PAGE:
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Endometriosis – how does it affect fertility and pregnancy?

Clinical Lead for Women's Health and Bupa GP
25 February 2021

If you have endometriosis, you may be all too familiar with the symptoms that can come with it. These can range from heavy, painful periods to ongoing pain in your pelvis. But often, people first become aware of endometriosis when they experience fertility problems. This can be one of the most distressing endometriosis symptoms of all.

Here I’ll aim to answer common questions about endometriosis, fertility and pregnancy.

Can you get pregnant with endometriosis?

Having endometriosis can mean you’re more likely to have difficulties getting pregnant. The good news is that most people with endometriosis are still able to get pregnant – it may just take a bit longer than normal. But some people with endometriosis do find that they’re unable to conceive naturally.

Why can endometriosis cause infertility?

When you have endometriosis, tissue that normally lines your womb (the endometrial tissue) starts to grow in other areas of your pelvis. These can include your ovaries and lower bowel.

It’s not entirely clear why endometriosis can sometimes cause infertility. But if the endometrial tissue is growing around your ovaries and fallopian tubes, this may cause damage that affects how well they work. Even mild endometriosis can affect your fertility.

Are there treatments for infertility caused by endometriosis?

There isn’t one definite, proven treatment for infertility caused by endometriosis. But there are various options you might be able to try. If you have endometriosis and are having trouble getting pregnant, your GP should refer you to a fertility specialist. They can talk to you about treatment options. These include:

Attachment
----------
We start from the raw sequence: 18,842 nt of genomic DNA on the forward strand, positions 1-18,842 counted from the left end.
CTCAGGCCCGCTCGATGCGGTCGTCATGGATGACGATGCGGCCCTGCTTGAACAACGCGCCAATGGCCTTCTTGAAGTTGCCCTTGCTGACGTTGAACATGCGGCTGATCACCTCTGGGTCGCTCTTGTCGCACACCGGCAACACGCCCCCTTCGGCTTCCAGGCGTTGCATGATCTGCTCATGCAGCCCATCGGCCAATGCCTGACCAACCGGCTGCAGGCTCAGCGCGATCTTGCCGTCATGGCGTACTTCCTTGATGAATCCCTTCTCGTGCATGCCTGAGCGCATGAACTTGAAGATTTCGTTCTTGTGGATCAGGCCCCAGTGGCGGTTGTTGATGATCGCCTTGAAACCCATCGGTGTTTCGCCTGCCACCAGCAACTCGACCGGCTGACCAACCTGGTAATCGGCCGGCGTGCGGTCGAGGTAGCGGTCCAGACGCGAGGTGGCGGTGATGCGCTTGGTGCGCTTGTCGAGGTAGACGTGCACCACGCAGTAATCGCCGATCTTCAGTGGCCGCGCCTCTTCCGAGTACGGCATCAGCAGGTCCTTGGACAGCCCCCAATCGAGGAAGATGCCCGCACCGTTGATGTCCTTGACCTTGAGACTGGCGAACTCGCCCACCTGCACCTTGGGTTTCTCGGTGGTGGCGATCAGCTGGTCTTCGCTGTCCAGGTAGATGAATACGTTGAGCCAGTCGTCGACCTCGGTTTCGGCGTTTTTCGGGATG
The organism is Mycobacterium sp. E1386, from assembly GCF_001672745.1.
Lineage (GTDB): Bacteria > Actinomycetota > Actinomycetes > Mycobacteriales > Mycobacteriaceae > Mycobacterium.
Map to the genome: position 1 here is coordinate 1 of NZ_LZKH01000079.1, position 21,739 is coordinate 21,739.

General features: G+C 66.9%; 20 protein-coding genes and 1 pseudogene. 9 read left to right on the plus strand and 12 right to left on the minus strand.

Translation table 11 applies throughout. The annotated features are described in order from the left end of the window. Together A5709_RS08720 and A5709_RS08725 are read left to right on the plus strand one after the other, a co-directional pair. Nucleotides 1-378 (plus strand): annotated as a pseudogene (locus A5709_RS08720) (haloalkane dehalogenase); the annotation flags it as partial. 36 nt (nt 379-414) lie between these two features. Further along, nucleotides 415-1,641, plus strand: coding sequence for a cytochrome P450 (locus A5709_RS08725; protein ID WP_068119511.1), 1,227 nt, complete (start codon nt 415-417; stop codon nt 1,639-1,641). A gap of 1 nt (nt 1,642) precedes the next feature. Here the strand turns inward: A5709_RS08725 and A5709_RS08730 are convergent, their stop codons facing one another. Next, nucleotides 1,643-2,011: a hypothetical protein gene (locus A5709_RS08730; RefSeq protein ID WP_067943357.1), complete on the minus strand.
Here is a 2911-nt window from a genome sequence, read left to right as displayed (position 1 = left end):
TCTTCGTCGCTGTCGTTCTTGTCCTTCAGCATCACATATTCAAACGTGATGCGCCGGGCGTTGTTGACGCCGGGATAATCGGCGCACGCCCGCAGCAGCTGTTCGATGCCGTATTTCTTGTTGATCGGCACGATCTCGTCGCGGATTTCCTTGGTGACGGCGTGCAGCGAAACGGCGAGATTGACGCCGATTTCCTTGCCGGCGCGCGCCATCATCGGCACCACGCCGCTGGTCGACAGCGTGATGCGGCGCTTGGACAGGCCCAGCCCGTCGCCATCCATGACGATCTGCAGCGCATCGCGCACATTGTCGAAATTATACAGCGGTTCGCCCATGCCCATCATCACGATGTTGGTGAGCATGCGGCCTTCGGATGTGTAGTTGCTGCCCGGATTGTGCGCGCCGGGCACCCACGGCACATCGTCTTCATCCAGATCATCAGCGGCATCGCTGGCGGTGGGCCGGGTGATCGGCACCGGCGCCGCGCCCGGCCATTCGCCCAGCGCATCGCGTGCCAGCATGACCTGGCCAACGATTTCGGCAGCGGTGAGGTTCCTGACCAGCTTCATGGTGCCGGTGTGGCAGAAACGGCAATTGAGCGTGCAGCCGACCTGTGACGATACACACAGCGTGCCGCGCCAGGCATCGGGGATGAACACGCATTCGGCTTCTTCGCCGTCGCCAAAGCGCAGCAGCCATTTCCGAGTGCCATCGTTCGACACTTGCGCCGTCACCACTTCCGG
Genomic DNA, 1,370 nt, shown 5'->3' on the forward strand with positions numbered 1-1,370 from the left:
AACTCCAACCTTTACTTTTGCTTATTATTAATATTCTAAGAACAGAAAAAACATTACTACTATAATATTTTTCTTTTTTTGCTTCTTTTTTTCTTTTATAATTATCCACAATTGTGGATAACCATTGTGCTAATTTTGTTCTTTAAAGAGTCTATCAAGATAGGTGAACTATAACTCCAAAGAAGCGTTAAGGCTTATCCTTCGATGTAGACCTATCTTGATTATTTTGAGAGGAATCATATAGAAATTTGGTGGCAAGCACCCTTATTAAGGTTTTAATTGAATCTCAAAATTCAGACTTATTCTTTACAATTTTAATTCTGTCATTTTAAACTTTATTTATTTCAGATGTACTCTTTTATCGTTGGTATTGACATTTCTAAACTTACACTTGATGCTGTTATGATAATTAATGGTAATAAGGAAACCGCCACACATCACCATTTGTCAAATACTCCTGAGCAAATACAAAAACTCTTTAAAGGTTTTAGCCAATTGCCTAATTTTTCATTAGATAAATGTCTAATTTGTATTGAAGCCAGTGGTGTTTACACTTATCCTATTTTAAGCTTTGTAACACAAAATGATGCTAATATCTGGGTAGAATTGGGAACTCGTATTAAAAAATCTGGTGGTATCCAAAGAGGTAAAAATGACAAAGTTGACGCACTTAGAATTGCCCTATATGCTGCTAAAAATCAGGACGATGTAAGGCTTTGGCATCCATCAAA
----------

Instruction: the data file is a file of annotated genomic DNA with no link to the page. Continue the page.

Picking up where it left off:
• keyhole surgery to remove or destroy the endometrial tissue
  • assisted reproductive techniques, like In vitro fertilisation (IVF)

Different options will suit different people better. The best option for you will depend on many things. That could include:

  • how severe your endometriosis is
  • how old you are
  • whether there is anything else affecting your fertility

  • Your doctor should go through all the benefits and risks of each option with you. They should also talk about how they apply to your own situation.

    How will endometriosis affect my pregnancy?

    For most people with endometriosis, the condition shouldn’t have any negative impact on pregnancy. But some studies have found the rates of certain pregnancy and birth-related problems to be higher in people who have endometriosis. This may include a higher risk of miscarriage or complications later on in pregnancy.

    This might be a worrying thought. But bear in mind that the vast majority of people still aren’t affected.

    Some people even find that their symptoms of endometriosis improve during pregnancy. Although this isn’t always the case. If they do disappear during pregnancy, it’s likely that they’ll return afterwards. It’s worth talking things over with your doctor before you get pregnant, if possible. And if you have any concerns when you are pregnant, do talk to your midwife or doctor.

    Seeking support

    Living with symptoms of endometriosis can be a huge burden. And having fertility problems on top of this can be particularly distressing. But don’t suffer in silence. Your doctor will be able to help you work through what options might be available to you. You may also find it helps to talk to others going through similar problems. Endometriosis UK runs support groups, as well as an online forum and helpline.


    Are you struggling to cope with your endometriosis symptoms, or do you care about someone who is? The endometriosis support page on our Women’s Health Hub offers lots of expert advice and information about endometriosis, and you don’t even need to be a Bupa customer.

    Dr Samantha Wild
    Clinical Lead for Women's Health and Bupa GP

      • Endometriosis. NICE Clinical Knowledge Summaries. cks.nice.org.uk, last revised February 2020
      • Endometriosis. Medscape. emedicine.medscape.com, updated 25 July 2018
      • Endometriosis: diagnosis and management. National Institute for Clinical Excellence (NICE). www.nice.org.uk, published September 2017
      • Endometriosis. BMJ Best Practice. bestpractice.bmj.com, last reviewed 11 January 2021
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      • Berlac JF, Hartwell D, Skovlund CW, et al. Endometriosis increases the risk of obstetrical and neonatal complications. Acta Obstet Gynecol Scand 2017; 96(6):751-760. doi:10.1111/aogs.13111
      • Leeners B, Damaso F, Ochsenbein-Kölble N, et al. The effect of pregnancy on endometriosis – facts or fiction? Hum Reprod Update. 2018; 24(3): 290-299

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